Defensive back Darnell Williams from Many, La., was rated 71st in the country and eventually signed with LSU, but never played a down for the Tigers. The same is true of offensive lineman John Hall from Chatsworth, Ga. He visited Auburn before eventually signing with South Carolina, but never played a down for the Gamecocks. He was ranked as the number 110 offensive lineman in the country.
Athlete Chansi Stuckey from Warner Robins, Ga., was also in town that weekend for a visit. Ranked 73rd in the country as a receiver, Stuckey eventually chose Clemson and, after playing sparingly as a quarterback his first season, has been dominant for the Tigers. With one year left he has 89 receptions for 1,051 yards and four touchdowns.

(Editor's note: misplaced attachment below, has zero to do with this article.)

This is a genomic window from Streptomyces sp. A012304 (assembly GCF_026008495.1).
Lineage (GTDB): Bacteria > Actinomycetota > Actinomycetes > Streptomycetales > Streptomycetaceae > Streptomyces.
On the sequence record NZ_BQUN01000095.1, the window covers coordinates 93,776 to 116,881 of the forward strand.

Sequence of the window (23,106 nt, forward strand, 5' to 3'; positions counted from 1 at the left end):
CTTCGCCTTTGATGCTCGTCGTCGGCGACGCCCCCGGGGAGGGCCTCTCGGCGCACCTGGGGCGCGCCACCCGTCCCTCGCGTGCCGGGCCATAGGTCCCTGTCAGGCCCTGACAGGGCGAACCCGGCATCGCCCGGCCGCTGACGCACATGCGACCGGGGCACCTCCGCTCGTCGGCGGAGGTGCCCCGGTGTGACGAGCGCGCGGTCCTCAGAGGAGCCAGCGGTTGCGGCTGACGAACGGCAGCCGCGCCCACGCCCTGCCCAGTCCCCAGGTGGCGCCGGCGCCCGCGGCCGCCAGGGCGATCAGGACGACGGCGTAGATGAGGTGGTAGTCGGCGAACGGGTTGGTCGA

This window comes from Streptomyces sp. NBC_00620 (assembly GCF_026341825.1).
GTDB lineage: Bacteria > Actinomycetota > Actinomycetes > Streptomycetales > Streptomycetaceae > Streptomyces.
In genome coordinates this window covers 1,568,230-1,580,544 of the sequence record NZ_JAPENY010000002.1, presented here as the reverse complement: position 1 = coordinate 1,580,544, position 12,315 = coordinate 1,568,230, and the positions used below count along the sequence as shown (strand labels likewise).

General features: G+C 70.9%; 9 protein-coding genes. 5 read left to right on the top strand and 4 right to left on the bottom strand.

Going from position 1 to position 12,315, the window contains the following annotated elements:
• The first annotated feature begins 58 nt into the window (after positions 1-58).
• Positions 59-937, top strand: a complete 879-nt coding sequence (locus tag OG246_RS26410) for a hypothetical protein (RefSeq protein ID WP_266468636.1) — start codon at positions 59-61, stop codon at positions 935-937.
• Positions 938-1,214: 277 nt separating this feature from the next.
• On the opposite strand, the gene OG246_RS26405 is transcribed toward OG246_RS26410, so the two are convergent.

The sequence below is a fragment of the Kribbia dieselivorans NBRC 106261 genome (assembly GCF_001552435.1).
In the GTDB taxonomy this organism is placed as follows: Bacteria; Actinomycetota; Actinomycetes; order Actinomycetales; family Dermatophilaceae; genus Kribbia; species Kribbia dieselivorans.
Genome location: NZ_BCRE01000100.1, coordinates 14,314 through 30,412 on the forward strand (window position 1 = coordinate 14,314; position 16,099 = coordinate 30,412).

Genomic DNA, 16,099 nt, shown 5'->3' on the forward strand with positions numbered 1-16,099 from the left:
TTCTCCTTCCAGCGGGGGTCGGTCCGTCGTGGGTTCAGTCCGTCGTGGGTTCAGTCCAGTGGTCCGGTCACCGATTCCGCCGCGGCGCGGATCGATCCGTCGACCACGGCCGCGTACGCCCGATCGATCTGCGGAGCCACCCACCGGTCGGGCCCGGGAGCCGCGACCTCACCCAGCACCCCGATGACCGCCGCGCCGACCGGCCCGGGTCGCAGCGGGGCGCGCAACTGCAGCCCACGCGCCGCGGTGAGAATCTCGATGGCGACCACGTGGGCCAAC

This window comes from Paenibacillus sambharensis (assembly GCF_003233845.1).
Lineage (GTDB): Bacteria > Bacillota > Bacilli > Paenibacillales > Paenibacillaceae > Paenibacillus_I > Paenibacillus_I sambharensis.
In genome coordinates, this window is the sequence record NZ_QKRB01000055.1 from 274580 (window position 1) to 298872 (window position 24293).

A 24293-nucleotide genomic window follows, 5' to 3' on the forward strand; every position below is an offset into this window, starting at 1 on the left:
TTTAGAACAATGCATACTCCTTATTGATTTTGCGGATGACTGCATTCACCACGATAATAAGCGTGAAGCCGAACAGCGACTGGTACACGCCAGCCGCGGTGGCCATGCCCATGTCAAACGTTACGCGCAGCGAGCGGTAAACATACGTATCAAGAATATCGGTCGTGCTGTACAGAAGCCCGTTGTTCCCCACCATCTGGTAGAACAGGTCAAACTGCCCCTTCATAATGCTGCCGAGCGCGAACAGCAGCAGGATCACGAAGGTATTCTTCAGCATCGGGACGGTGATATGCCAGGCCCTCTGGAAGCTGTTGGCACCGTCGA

A teammate of Devin Aromashodu's at Miami Springs, Fla., High, wide receiver Lamart Barrett was unranked coming into his visit over the weekend. After considering Auburn and almost teaming up with Aromashodu, he chose N.C. State. He played one season at a prep school before joining the Wolfpack. In three seasons in Raleigh he has caught 50 passes for 604 yards.
Also an unranked prospect but one well known in Alabama was Ben Grubbs from Elmore County High. A big middle linebacker, Grubbs was recruited to play defensive line by most everyone on his list. Since then he's become a standout offensive guard for the Auburn Tigers and likely has a future in the NFL following his senior season in 2006. After starting as a defensive lineman and moving to tight end, he has started the past two seasons at guard for the Tigers.
Courtney Taylor has excellent hands, excellent speed and can make catches in traffic.